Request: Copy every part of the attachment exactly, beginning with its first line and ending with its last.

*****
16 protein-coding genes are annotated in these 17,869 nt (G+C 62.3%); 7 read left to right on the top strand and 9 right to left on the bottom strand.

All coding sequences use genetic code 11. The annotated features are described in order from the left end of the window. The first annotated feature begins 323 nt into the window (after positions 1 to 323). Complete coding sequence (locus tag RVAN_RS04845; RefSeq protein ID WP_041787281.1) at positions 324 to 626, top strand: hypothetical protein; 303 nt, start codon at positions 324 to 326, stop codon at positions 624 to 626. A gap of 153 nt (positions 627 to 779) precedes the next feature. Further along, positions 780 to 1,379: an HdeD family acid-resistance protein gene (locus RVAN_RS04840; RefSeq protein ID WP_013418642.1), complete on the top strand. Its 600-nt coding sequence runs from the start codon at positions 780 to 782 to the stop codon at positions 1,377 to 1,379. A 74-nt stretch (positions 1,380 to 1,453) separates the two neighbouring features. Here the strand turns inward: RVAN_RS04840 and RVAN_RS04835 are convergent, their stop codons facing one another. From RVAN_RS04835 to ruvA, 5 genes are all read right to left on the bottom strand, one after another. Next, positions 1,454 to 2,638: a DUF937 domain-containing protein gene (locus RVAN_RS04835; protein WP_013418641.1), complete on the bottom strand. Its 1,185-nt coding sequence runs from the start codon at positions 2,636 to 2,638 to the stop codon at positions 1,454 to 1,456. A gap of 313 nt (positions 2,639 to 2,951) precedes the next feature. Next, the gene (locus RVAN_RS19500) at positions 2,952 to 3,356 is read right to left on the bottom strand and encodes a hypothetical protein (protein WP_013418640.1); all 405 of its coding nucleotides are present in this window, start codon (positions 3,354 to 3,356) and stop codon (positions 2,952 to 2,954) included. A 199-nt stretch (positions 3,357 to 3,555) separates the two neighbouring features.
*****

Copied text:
16 protein-coding genes are annotated in these 17,869 nt (G+C 62.3%); 7 read left to right on the top strand and 9 right to left on the bottom strand.

All coding sequences use genetic code 11. The annotated features are described in order from the left end of the window. The first annotated feature begins 323 nt into the window (after positions 1 to 323). Complete coding sequence (locus tag RVAN_RS04845; RefSeq protein ID WP_041787281.1) at positions 324 to 626, top strand: hypothetical protein; 303 nt, start codon at positions 324 to 326, stop codon at positions 624 to 626. A gap of 153 nt (positions 627 to 779) precedes the next feature. Further along, positions 780 to 1,379: an HdeD family acid-resistance protein gene (locus RVAN_RS04840; RefSeq protein ID WP_013418642.1), complete on the top strand. Its 600-nt coding sequence runs from the start codon at positions 780 to 782 to the stop codon at positions 1,377 to 1,379. A 74-nt stretch (positions 1,380 to 1,453) separates the two neighbouring features. Here the strand turns inward: RVAN_RS04840 and RVAN_RS04835 are convergent, their stop codons facing one another. From RVAN_RS04835 to ruvA, 5 genes are all read right to left on the bottom strand, one after another. Next, positions 1,454 to 2,638: a DUF937 domain-containing protein gene (locus RVAN_RS04835; protein WP_013418641.1), complete on the bottom strand. Its 1,185-nt coding sequence runs from the start codon at positions 2,636 to 2,638 to the stop codon at positions 1,454 to 1,456. A gap of 313 nt (positions 2,639 to 2,951) precedes the next feature. Next, the gene (locus RVAN_RS19500) at positions 2,952 to 3,356 is read right to left on the bottom strand and encodes a hypothetical protein (protein WP_013418640.1); all 405 of its coding nucleotides are present in this window, start codon (positions 3,354 to 3,356) and stop codon (positions 2,952 to 2,954) included. A 199-nt stretch (positions 3,357 to 3,555) separates the two neighbouring features.